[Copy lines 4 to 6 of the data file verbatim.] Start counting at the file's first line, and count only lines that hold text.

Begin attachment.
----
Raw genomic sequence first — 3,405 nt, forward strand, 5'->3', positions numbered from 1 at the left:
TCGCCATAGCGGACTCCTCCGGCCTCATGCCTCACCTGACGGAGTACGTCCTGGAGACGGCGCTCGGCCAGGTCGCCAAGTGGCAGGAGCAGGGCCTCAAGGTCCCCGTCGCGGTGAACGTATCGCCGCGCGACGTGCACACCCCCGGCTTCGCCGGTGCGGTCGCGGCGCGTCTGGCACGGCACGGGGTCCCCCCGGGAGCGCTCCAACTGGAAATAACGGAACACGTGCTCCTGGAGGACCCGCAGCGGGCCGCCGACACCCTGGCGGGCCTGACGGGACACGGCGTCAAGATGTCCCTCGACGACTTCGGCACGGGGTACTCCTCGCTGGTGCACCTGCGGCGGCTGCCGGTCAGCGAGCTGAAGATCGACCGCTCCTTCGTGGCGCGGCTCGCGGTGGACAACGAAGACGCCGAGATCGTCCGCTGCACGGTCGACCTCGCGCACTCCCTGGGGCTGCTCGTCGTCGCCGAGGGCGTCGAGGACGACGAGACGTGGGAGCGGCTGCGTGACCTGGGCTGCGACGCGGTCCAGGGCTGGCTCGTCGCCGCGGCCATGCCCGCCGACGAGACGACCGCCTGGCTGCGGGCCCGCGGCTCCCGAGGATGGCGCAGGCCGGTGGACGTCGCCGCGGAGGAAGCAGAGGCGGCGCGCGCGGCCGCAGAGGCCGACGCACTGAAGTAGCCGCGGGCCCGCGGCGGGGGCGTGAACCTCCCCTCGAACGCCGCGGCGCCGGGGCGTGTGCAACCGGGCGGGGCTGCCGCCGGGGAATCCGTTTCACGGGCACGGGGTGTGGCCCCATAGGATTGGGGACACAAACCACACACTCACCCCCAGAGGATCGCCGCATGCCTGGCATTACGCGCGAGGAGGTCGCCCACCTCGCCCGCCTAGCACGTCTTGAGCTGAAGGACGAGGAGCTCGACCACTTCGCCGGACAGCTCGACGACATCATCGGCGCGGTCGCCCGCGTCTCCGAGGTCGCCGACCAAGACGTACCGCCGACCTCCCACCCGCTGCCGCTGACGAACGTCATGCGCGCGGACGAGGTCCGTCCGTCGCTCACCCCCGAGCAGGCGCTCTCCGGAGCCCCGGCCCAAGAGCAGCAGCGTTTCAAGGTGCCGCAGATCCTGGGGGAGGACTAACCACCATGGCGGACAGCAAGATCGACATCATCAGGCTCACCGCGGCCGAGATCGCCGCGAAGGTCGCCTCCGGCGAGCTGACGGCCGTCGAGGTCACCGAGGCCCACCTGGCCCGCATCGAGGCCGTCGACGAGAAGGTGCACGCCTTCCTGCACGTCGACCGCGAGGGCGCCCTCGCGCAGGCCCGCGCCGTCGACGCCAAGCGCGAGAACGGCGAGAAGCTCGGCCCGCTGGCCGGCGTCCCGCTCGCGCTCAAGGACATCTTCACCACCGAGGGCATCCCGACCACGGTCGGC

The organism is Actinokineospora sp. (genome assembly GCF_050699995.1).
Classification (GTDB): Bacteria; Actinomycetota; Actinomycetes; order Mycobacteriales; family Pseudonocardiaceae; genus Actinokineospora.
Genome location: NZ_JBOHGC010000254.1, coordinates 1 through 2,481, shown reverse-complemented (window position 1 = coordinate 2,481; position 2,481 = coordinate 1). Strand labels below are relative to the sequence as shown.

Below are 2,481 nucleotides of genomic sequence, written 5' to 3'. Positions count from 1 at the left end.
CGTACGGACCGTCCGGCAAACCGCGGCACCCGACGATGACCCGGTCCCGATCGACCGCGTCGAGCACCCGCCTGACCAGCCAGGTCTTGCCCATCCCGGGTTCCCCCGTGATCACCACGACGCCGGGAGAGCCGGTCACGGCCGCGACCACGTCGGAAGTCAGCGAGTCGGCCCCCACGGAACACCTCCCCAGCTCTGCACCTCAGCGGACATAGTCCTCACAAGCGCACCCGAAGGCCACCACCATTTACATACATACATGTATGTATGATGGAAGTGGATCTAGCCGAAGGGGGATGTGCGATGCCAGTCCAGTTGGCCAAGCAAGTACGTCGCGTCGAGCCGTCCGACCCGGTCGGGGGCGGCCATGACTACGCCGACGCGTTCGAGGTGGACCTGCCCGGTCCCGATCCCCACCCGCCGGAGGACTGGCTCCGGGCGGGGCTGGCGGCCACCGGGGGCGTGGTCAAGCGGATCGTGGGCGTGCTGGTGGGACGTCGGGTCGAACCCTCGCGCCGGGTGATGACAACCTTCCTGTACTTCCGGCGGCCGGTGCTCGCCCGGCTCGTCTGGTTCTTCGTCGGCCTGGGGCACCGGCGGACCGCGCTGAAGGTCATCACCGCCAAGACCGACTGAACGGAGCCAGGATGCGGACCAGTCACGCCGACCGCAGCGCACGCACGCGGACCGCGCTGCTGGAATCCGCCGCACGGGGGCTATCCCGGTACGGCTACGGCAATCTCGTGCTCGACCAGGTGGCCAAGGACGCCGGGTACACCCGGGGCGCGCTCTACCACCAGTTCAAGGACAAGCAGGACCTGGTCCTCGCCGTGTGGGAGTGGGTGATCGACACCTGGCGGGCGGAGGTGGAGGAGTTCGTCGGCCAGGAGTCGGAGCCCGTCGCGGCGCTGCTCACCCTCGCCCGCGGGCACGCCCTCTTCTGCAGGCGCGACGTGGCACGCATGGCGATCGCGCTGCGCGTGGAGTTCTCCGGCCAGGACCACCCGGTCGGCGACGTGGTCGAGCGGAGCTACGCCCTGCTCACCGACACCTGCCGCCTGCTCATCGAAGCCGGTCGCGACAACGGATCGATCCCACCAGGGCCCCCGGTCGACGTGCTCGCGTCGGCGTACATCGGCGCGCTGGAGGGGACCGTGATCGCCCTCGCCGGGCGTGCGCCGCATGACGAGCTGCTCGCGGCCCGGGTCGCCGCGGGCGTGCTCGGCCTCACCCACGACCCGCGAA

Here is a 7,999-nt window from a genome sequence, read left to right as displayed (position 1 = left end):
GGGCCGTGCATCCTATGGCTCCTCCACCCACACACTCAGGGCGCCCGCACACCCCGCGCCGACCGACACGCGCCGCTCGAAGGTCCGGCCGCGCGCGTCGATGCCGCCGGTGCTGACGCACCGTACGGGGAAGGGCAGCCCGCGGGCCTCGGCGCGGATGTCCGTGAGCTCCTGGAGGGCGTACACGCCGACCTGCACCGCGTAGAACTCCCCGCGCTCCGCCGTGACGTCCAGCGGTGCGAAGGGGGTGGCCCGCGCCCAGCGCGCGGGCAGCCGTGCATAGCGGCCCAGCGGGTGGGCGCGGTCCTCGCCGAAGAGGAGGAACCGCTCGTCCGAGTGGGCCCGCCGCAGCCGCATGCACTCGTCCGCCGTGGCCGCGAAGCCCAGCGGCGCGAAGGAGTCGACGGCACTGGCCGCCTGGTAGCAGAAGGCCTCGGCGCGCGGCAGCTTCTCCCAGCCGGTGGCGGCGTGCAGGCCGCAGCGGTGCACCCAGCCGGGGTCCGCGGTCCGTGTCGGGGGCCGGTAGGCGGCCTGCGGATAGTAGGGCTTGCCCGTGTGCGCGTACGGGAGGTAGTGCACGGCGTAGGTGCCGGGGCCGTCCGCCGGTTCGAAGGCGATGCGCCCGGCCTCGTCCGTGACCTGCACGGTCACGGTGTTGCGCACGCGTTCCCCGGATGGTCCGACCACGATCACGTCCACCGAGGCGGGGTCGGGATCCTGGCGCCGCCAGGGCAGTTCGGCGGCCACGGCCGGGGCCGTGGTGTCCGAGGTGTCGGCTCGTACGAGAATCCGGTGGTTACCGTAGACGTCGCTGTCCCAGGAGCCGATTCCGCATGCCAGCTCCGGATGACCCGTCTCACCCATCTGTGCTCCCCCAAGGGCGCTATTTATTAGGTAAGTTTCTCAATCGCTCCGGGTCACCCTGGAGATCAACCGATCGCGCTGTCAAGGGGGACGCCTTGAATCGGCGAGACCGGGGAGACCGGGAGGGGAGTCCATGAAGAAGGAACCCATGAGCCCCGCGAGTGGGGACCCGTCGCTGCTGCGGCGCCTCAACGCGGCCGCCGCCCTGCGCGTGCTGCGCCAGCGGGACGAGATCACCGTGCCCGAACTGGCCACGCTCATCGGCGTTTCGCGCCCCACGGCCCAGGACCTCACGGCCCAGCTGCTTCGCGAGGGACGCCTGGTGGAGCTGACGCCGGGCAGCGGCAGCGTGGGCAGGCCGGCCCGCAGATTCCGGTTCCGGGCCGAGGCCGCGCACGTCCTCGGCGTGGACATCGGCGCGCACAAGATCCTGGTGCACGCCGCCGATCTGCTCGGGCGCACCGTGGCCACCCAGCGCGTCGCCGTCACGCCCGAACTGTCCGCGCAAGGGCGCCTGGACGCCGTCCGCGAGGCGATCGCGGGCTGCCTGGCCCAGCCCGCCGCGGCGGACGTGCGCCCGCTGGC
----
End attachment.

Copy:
Classification (GTDB): Bacteria; Actinomycetota; Actinomycetes; order Mycobacteriales; family Pseudonocardiaceae; genus Actinokineospora.
Genome location: NZ_JBOHGC010000254.1, coordinates 1 through 2,481, shown reverse-complemented (window position 1 = coordinate 2,481; position 2,481 = coordinate 1). Strand labels below are relative to the sequence as shown.

Below are 2,481 nucleotides of genomic sequence, written 5' to 3'. Positions count from 1 at the left end.